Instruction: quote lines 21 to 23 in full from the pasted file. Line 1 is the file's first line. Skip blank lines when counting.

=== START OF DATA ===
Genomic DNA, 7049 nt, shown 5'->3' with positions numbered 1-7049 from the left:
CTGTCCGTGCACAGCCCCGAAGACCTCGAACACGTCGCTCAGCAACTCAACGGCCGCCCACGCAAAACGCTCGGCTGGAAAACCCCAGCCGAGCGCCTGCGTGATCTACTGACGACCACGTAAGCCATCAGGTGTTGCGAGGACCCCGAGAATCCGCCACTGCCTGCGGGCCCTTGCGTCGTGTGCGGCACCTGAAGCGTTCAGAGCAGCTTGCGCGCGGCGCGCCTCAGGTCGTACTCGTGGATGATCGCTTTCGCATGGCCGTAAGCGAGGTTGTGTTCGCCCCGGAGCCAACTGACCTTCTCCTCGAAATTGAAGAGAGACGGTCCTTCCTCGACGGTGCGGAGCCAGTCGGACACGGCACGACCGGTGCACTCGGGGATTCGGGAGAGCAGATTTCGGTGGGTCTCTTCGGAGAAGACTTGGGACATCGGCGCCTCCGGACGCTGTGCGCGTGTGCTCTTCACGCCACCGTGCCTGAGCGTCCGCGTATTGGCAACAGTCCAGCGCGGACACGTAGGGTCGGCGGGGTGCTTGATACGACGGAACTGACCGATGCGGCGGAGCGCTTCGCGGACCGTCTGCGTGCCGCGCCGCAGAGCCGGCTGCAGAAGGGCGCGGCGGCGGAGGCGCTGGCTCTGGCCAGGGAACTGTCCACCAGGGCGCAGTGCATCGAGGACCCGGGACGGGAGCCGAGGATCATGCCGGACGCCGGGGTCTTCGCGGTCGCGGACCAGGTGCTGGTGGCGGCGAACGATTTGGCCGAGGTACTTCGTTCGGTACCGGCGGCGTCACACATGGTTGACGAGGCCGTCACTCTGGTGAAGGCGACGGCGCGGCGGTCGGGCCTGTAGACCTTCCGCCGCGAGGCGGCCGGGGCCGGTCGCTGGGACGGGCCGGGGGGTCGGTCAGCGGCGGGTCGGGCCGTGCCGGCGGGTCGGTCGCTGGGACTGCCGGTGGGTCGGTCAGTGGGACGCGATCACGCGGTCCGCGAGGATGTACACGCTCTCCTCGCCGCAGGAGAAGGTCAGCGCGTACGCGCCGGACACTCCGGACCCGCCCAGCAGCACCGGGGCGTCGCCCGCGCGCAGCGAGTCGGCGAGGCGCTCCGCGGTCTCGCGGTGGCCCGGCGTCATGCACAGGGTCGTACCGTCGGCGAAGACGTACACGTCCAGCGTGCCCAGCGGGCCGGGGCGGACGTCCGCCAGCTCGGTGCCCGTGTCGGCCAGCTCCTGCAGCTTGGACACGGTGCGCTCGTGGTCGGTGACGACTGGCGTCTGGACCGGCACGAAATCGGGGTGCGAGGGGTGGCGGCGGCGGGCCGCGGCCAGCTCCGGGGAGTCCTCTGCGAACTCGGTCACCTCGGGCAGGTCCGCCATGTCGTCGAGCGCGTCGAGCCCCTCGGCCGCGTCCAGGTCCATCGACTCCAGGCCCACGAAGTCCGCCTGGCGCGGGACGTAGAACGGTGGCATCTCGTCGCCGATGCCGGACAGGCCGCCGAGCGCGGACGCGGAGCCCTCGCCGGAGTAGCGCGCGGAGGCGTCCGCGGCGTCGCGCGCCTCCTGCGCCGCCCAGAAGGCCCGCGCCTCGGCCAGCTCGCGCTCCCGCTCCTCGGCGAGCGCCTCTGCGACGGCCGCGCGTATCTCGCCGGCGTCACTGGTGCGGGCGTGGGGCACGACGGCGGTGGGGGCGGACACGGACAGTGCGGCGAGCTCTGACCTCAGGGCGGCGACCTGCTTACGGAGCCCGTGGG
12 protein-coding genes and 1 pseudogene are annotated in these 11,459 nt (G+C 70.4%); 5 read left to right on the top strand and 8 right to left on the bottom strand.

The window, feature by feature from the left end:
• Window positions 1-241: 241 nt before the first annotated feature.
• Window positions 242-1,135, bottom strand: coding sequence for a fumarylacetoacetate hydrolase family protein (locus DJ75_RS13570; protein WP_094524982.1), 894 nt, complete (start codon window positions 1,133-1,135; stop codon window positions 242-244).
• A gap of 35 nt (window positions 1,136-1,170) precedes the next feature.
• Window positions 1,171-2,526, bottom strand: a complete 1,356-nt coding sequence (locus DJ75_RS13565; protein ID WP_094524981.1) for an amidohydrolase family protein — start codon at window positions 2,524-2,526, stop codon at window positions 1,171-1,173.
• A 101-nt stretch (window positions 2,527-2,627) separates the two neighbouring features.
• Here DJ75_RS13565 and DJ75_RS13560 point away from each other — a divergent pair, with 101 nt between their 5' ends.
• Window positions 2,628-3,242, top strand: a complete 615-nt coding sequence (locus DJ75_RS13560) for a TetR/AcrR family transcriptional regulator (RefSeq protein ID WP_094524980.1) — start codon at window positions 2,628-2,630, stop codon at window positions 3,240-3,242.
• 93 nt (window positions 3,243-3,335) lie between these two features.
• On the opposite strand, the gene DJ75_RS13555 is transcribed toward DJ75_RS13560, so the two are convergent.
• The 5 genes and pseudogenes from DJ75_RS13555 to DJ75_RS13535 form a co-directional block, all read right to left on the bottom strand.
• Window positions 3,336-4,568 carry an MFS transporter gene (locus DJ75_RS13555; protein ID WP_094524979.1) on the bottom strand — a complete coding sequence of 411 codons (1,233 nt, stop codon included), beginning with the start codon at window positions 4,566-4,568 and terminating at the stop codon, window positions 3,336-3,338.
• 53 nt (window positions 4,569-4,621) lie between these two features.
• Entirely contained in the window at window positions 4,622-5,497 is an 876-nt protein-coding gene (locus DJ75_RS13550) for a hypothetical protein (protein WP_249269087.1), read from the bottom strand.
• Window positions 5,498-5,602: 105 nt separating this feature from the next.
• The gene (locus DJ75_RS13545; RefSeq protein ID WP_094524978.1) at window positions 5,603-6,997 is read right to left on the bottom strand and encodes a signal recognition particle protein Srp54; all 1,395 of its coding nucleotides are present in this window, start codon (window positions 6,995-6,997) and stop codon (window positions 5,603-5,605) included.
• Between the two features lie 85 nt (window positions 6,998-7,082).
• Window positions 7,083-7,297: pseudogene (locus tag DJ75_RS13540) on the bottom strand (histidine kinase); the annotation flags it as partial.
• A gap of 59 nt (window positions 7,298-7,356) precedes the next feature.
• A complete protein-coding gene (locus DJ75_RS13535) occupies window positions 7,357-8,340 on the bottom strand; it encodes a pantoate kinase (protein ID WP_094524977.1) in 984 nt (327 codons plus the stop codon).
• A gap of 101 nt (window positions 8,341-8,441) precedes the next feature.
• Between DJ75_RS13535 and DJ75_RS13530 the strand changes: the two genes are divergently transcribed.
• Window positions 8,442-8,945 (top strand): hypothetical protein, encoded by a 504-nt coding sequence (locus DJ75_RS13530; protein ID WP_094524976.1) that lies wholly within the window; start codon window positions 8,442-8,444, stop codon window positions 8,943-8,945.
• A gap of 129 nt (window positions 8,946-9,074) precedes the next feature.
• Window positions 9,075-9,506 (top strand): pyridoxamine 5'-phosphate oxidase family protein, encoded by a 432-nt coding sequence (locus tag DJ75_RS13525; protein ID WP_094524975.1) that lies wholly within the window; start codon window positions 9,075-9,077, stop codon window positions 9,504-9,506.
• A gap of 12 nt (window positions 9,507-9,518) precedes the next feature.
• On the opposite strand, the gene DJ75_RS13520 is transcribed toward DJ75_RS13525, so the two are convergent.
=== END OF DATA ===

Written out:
• Window positions 7,083-7,297: pseudogene (locus tag DJ75_RS13540) on the bottom strand (histidine kinase); the annotation flags it as partial.
• A gap of 59 nt (window positions 7,298-7,356) precedes the next feature.
• A complete protein-coding gene (locus DJ75_RS13535) occupies window positions 7,357-8,340 on the bottom strand; it encodes a pantoate kinase (protein ID WP_094524977.1) in 984 nt (327 codons plus the stop codon).